In the present study, a small number of negative cases were enrolled because histologic confirmation was available only a few cases with negative cytology. It could limit the evaluation of specificity and predictive value of the ICC test. Urine cytology is one of screening test approaching urologic disorder. Nonetheless of this limitation, this study showed dual p53/CK20 ICC increased a diagnostic sensitivity of cytologic evaluation.

CONCLUSIONS

Combining urine cytology with p53 and CK20 ICC improved the diagnostic accuracy for both LGUC and HGUC. In addition, ancillary ICC staining for p53 and CK20 allowed discriminating between UC and benign diseases in patients diagnosed with atypia in urine cytology.

Acknowledgment

This work was supported by the Chungnam National University research fund (2015-1381-01).

COMPETING INTERESTS STATEMENT BY ALL AUTHORS

The authors declare that they have no competing interests.

AUTHORSHIP STATEMENT BY ALL AUTHORS

SYC: Conception and design of study, perform the experiments, collection and interpretation of data, drafting of manuscript KKH: Collection and interpretation of data, literature search KSS: Collection and interpretation of data and input in drafting manuscript MKY: Conception and design of study, revising the manuscript All the authors approved the final version of the manuscript.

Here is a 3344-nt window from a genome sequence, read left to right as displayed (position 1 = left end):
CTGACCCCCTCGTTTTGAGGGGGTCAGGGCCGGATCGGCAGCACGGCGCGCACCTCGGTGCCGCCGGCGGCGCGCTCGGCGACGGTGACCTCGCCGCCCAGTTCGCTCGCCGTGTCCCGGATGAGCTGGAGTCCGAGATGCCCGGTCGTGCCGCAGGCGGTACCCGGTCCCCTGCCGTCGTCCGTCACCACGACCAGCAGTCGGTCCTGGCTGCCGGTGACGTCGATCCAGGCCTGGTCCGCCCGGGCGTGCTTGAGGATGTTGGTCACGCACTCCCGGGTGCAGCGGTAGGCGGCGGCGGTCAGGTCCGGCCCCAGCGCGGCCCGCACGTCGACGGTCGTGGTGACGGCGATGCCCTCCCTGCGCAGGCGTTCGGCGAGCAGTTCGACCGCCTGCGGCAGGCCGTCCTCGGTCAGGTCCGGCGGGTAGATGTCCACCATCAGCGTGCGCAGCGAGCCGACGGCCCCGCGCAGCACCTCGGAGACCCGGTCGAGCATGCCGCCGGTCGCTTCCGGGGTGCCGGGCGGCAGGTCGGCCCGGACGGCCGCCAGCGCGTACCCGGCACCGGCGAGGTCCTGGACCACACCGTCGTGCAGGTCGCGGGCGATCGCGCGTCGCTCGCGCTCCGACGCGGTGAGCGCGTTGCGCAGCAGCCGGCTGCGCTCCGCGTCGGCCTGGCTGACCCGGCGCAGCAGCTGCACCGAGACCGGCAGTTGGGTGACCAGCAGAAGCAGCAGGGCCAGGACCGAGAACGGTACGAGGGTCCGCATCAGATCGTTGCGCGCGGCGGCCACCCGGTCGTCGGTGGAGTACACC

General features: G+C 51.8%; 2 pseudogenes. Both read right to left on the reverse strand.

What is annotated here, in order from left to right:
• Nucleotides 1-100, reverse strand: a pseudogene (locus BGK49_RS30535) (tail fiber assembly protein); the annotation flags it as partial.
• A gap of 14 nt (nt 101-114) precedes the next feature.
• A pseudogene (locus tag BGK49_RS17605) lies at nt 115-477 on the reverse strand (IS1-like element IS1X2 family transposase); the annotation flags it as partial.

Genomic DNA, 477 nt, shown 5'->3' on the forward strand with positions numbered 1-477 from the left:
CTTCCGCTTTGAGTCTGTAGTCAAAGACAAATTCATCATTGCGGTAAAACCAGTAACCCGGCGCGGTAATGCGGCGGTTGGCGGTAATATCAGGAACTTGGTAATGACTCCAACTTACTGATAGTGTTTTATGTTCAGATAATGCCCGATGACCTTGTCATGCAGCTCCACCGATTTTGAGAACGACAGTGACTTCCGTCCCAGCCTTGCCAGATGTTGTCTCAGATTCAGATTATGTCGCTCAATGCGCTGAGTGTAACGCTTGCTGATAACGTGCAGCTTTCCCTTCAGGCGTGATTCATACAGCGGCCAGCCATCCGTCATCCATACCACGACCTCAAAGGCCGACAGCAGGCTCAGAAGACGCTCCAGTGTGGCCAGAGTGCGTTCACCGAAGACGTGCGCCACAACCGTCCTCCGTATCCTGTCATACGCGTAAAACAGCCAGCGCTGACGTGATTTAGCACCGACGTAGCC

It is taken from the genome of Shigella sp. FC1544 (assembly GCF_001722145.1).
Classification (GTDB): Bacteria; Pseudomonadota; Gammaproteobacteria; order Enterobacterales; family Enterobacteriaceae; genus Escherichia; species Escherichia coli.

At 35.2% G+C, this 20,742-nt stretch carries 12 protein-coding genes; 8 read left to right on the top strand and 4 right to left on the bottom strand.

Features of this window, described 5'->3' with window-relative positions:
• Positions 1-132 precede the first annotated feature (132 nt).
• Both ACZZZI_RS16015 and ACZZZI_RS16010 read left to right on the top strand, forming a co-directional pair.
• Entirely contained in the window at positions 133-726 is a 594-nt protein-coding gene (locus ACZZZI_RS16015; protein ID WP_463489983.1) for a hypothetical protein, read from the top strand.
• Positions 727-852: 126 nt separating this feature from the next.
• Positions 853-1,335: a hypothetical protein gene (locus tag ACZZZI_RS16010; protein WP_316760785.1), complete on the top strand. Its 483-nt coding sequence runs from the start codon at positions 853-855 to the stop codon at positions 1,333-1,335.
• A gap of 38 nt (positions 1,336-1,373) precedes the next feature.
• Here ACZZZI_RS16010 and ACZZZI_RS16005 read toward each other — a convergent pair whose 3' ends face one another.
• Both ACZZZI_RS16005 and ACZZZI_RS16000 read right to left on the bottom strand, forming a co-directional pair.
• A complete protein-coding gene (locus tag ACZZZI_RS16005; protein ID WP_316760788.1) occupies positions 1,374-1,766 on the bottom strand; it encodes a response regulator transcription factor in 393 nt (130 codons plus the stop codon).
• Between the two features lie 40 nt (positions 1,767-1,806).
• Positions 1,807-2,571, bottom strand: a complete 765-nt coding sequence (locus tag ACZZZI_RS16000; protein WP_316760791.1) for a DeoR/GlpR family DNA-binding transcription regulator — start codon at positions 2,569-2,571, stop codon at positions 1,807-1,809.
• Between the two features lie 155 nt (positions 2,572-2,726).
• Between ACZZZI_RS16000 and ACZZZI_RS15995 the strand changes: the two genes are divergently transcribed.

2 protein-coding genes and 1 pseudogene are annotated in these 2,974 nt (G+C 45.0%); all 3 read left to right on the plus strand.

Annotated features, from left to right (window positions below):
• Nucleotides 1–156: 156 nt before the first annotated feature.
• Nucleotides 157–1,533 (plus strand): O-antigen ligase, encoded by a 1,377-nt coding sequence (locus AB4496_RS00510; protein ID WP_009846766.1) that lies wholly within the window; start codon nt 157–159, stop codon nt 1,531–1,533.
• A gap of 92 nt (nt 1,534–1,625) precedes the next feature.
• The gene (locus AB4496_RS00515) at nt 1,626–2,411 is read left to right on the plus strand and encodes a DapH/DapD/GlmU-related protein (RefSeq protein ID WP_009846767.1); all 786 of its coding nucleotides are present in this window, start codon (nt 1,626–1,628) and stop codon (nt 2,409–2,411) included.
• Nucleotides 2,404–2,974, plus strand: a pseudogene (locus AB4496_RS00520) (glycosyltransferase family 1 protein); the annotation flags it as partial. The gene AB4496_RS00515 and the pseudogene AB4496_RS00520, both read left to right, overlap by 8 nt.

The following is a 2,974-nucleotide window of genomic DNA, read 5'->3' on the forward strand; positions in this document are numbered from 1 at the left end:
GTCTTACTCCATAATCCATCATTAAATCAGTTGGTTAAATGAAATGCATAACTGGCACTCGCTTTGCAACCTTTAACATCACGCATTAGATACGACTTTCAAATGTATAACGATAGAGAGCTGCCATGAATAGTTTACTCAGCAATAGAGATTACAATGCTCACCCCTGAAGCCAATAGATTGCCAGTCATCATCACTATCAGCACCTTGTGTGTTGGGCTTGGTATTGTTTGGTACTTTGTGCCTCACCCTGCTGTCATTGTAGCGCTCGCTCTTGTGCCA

ETHICS STATEMENT BY ALL AUTHORS

The study protocol was approved by the Institutional Review Board of Chungnam National University Hospital and complied with the tenets of the Declaration of Helsinki (CNUH August 31, 2016). The study was retrospective, and a waiver of consent was approved by the Institutional Review Board.

LIST OF ABBREVIATIONS (In alphabetic order)

CK20 – Cytokeratin 20 HGUC – High-grade urothelial carcinoma ICC – Immunocytochemistry LBC – Liquid-based cytology LGUC – Low-grade urothelial carcinoma PAP – Papanicolaou UC – Urothelial carcinoma.

EDITORIAL/PEER-REVIEW STATEMENT

To ensure the integrity and highest quality of CytoJournal publications, the review process of this manuscript was conducted under a double-blind model (the authors are blinded for reviewers and vice versa) through automatic online system.